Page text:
Flowers from Foreign Lands ; Their History and Botany, with Concise Descriptions of Their Native Regions

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Houlston & Stoneman, 1853 - Floriculture - 198 pages
 

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Page 105 - The eternal regions : lowly reverent Towards either throne they bow, and to the ground With solemn adoration down they cast Their crowns inwove with amarant and gold ; Immortal amarant, a flower which once In Paradise, fast by the tree of life, Began to bloom...
Page 92 - The pilgrim exile, — sainted name ! The hill whose icy brow Rejoiced, when he came, in the morning's flame, In the morning's flame burns now. And the moon's cold light, as it lay that night On the hillside and the sea, Still lies where he laid his houseless head, — But the Pilgrim! where is he? The Pilgrim Fathers are at rest: When summer's throned on high, And the world's warm breast is in verdure drest, Go, stand on the hill where they lie.
Page 70 - TO THE FRINGED GENTIAN. THOU blossom bright with autumn dew, And colored with the heaven's own blue, That openest when the quiet light Succeeds the keen and frosty night. Thou comest not when violets lean O'er wandering brooks and springs unseen, Or columbines, in purple dressed, Nod o'er the ground-bird's hidden nest. Thou waitest late and com'st alone, When woods are bare and birds are flown, And frosts and shortening days portend The aged year is near his end.
Page 91 - THE Pilgrim Fathers, — where are they? The waves that brought them o'er Still roll in the bay, and throw their spray As they break along the shore; Still roll in the bay, as they rolled that day When the Mayflower moored below; When the sea around was black with storms, And white the shore with snow.
Page 175 - There's living roses on the bush, And blossoms on the tree ; Stoop where thou wilt, thy careless hand Some random bud will meet ; Thou canst not tread, but thou wilt find The daisy at thy feet. 'Tis like the birthday of the world, When earth was born in bloom...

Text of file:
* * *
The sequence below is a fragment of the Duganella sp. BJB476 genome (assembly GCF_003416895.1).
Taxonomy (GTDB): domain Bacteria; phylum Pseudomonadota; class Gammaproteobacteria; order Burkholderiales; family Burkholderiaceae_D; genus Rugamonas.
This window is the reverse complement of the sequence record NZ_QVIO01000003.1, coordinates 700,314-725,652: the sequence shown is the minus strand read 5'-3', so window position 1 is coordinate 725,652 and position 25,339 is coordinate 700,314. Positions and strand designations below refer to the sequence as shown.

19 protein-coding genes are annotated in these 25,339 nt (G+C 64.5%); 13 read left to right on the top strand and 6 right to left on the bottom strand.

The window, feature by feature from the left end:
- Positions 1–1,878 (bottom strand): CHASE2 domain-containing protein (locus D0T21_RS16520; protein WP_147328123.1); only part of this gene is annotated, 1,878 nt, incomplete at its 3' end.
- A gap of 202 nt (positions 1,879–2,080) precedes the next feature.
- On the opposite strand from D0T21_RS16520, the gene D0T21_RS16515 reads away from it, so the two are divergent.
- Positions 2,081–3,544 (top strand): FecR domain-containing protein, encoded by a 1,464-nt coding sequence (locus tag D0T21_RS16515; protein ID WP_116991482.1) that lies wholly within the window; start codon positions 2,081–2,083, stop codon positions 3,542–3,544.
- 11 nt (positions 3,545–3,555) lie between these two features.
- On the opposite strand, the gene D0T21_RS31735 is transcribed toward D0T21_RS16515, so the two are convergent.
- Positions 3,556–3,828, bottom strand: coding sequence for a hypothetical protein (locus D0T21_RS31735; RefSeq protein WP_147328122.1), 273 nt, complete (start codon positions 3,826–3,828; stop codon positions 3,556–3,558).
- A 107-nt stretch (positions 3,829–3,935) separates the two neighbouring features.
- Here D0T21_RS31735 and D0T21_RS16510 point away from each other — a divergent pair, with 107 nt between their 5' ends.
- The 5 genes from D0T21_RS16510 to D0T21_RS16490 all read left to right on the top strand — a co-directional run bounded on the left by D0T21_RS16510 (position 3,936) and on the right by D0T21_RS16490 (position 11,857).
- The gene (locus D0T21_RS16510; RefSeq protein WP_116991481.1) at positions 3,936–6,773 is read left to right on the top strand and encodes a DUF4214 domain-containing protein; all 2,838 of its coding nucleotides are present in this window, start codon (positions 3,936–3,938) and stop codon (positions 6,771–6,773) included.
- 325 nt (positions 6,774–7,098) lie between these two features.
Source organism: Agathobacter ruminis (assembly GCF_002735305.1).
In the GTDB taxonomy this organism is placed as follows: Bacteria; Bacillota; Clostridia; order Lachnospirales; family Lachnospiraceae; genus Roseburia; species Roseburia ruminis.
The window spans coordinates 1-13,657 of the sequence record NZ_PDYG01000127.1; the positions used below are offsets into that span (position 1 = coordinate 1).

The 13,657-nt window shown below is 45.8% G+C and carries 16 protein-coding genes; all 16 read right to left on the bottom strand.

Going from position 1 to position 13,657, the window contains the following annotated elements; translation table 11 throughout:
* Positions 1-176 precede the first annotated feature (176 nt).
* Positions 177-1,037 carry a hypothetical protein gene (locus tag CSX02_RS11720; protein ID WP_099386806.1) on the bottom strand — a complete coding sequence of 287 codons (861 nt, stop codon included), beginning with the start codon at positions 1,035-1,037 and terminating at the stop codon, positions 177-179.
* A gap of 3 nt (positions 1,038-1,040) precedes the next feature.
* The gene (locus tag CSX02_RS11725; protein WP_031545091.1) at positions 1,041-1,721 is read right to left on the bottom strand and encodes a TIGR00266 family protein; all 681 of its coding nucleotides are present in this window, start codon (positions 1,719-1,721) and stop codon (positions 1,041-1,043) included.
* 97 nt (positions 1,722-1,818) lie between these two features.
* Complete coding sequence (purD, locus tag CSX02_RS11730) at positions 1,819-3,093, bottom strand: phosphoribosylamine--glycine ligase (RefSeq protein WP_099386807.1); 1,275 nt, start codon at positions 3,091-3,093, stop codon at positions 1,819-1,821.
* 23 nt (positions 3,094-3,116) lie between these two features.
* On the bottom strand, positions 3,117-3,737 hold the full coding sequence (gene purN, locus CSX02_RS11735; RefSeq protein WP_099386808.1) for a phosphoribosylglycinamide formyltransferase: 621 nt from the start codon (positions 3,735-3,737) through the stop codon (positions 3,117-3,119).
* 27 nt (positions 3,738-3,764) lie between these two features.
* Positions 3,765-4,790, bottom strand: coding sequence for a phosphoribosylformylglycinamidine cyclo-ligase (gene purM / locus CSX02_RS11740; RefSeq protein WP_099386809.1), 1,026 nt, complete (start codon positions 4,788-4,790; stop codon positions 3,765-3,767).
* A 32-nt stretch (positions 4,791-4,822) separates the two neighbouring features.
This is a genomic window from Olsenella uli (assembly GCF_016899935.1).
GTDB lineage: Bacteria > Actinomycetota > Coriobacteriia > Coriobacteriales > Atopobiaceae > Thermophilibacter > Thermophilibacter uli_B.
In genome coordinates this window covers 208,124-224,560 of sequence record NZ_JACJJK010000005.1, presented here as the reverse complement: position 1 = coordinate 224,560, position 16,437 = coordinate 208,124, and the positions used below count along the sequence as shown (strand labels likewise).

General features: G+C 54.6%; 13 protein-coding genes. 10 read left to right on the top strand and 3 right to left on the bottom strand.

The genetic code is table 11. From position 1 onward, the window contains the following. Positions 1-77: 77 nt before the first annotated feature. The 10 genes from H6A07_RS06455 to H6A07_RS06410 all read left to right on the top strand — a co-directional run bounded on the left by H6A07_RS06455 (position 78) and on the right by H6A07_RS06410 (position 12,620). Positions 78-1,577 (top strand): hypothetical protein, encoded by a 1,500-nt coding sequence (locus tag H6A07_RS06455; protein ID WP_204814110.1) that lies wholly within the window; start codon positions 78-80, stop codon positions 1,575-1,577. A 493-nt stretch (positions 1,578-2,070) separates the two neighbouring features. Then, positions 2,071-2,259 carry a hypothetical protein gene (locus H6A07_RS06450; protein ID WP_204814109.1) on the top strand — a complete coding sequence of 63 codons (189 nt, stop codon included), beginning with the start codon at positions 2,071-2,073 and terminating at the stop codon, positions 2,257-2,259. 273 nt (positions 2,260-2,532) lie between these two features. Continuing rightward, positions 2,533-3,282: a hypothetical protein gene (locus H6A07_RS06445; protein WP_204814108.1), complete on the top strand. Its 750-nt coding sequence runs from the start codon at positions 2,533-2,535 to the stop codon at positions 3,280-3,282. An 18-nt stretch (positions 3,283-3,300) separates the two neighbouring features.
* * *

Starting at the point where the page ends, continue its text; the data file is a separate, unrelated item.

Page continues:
Page 172 - In some delicious ramble, he had found A little space, with boughs all woven round ; And in the midst of all, a clearer pool Than e'er reflected in its pleasant cool, The blue sky here, and there, serenely peeping Through tendril wreaths fantastically creeping.
Page 71 - O'er wandering brooks and springs unseen, Or columbines, in purple dressed, Nod o'er the ground-bird's hidden nest. Thou waitest late and com'st alone, When woods are bare and birds are flown, And frosts and shortening days portend The aged year is near his end. Then doth thy sweet and quiet eye Look through its fringes to the sky, Blue — blue — as if that sky let fall A flower from its cerulean wall. I would that thus, when I shall see The hour of death draw near to me, Hope, blossoming within...
Page 92 - But an evil day came upon us. Your forefathers crossed the great water, and landed on this island. Their numbers were small. They found friends and not enemies.
Page 93 - Brother, our seats were once large and yours were small. You have now become a great people, and we have scarcely a place left to spread our blankets. You have got our country, but are not satisfied; you want to force your religion upon us.
Page 74 - Their eyelids are always half closed, to keep the flies out of their eyes, they being so troublesome here, that no fanning will keep them from coming to one's face; and without the assistance of both hands to keep them off, they will creep into one's nostrils, and mouth too, if the lips are not shut very close...

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